Tobin police search moves to basement

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The Independent Online

Detectives searching a former home of serial killer Peter Tobin began digging up its basement today.

Drilling and digging work by police and archaeologists started this morning at the house on Station Road in Portslade, East Sussex, where Tobin, 63, lived in the late 1980s.

Tobin is serving three life sentences for killing Angelika Kluk, Vicky Hamilton and Dinah McNicol.

The property is being searched along with another of Tobin's former properties in Marine Parade, Brighton.

Sussex Police started their investigations at the two addresses last Monday, convinced he claimed more victims as he lived across Britain under different names and trawled the motorways for vulnerable female hitch-hikers.

A Sussex Police spokesman said the drilling work was being carried out on a Sunday to minimise disruption to nearby shops.

Neighbours of the house had letters delivered to them today warning them of the operation.

A drop-in facility for local people to raise concerns with a community liaison officer will take place at 6pm tomorrow at the United Reform Church on Station Road.



Officers have already ruled out any crimes linked to a Victorian well found in the garden of the Station Road house. It was excavated to around 10ft last week by a specialist search unit.

Tobin was told last December he would die in jail after he was convicted of strangling 18-year-old Miss McNicol.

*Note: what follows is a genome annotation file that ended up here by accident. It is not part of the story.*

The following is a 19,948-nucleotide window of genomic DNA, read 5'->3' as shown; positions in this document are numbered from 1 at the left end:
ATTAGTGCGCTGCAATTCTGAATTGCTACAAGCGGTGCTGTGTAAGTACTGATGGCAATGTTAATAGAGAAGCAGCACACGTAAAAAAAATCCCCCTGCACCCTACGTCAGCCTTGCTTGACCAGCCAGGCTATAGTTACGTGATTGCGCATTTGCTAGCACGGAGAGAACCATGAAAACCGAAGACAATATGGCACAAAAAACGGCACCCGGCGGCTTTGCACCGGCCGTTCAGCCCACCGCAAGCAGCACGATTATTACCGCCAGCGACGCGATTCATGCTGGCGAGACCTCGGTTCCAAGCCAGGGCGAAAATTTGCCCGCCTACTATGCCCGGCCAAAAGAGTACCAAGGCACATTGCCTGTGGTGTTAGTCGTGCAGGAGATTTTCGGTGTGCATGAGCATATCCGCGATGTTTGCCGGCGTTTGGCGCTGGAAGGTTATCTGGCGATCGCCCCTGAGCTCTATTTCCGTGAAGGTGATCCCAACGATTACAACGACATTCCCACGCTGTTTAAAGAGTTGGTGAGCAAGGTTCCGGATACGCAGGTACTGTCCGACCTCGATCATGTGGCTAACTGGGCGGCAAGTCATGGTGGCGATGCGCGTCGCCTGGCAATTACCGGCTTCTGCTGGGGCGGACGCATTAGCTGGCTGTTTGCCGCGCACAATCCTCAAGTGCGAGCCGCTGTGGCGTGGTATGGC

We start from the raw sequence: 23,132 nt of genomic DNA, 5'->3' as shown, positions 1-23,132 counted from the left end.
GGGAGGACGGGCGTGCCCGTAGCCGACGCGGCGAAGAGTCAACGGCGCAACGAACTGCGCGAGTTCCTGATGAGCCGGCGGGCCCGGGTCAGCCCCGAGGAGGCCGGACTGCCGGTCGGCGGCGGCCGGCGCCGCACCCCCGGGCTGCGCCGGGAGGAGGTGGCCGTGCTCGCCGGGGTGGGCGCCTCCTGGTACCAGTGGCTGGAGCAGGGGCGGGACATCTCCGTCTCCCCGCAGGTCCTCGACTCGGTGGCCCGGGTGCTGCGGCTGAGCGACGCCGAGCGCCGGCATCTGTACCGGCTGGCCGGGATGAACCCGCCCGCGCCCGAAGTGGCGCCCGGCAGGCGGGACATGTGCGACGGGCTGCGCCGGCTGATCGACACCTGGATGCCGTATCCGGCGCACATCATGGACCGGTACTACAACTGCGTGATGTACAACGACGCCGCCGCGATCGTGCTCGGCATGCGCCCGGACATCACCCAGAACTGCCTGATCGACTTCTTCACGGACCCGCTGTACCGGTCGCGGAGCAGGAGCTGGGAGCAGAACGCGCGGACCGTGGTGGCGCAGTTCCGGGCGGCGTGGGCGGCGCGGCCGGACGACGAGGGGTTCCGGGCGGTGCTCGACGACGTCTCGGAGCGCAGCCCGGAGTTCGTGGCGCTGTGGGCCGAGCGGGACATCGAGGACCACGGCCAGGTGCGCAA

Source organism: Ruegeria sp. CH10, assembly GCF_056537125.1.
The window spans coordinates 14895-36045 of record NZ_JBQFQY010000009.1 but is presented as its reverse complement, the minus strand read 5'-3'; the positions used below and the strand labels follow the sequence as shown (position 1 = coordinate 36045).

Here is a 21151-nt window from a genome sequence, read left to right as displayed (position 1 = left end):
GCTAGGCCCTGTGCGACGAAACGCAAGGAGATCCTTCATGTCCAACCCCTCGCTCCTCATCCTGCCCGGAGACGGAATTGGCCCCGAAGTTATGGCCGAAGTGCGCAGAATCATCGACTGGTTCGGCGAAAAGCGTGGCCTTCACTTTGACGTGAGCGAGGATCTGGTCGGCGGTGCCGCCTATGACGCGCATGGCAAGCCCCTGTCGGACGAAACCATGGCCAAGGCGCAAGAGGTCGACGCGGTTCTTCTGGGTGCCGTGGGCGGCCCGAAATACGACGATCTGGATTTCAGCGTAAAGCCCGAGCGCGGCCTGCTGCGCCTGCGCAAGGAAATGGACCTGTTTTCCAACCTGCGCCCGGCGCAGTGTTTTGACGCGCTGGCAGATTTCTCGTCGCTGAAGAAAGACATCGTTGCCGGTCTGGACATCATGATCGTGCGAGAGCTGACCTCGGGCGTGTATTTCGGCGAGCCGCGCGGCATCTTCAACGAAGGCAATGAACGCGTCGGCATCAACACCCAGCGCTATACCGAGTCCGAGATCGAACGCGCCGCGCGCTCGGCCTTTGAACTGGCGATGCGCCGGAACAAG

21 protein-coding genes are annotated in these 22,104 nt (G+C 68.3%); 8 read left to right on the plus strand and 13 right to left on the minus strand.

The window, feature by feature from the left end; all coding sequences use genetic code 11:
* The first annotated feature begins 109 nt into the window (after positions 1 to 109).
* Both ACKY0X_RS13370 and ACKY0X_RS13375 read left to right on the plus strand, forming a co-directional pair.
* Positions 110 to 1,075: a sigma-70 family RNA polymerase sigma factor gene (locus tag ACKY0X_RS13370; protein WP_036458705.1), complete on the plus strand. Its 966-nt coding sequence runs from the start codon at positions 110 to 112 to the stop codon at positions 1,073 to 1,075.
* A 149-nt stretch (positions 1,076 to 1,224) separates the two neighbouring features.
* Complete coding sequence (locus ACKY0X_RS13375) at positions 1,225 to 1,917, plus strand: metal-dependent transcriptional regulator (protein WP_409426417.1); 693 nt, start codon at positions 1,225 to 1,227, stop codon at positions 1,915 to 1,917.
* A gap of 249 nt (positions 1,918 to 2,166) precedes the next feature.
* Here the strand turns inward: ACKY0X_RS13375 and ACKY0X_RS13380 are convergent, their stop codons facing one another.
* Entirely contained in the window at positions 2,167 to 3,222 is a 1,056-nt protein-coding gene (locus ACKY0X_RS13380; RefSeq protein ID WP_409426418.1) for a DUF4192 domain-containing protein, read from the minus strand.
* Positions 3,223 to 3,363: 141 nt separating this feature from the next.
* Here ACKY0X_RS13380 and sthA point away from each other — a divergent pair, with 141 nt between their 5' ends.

The former church handyman was already serving life terms for the murders of 15-year-old Vicky and Angelika Kluk, 23.

Police discovered the remains of Vicky and Miss McNicol buried in the garden of a house in Margate, Kent, to which Tobin moved in March 1991.

Police said the searches behind flats in Marine Parade and a hairdressing salon in Station Road, Portslade, could continue for a month.

The Station Road hairdressing salons were once a cafe, Ye Olde Tea-room, run by Tobin in 1988 with Cathy Wilson, who later became his wife and with whom he had a son.

Neighbours recall Tobin doing a substantial amount of DIY on the property as he converted it from a junk shop and cleared the garden.

Marine Parade is a large housing association block of flats which backs on to a small area of grass and concrete paving.

Investigators refused to go into detail about why police were targeting the two properties or what cases they may be linked to.

Police responsible for the inquiry are believed to have narrowed down their review of unsolved murders and disappearances linked to Tobin to nine cases.

These may include the murders of art student Jessie Earl, 22, whose body was found in 1989, and Louise Kay, 18, who disappeared in Eastbourne in 1989. Her body was never found.

There are several other possible cases including law student Pamela Exall, 22, who vanished in Norfolk in 1974, schoolgirl Patricia Morris, 14, who went missing in Essex in 1980, and Suzanne Lawrence, 14, last seen in Essex in 1979.

Other cases include the murders of three women in Glasgow in 1968 and 1969 by a figure nicknamed "Bible John", and the deaths of schoolgirls Karen Hadaway, 10, and Nicola Fellows, nine, in Brighton in October 1986.

Detectives attempted to speak to Tobin in prison about the latest developments but he refused to talk to them, and they remain keen to unravel further details of his life, particularly where he lived in 1977 and 1978.

Police said Tobin used several aliases, mostly variations of the same name, during around two decades in Brighton from 1969 when he lived at homes in Dyke Road, Regency Square, Eastern Street and Chadborn Close.

The search teams included members of the Home Office's scientific support branch and officers from the Metropolitan Police as well as Sussex Police experts and archaeologists from University College London.

The itinerant serial killer lived in several other towns and cities, including Glasgow, and Havant, Hampshire. Police said he may have owned more than 100 vehicles and used 40 aliases.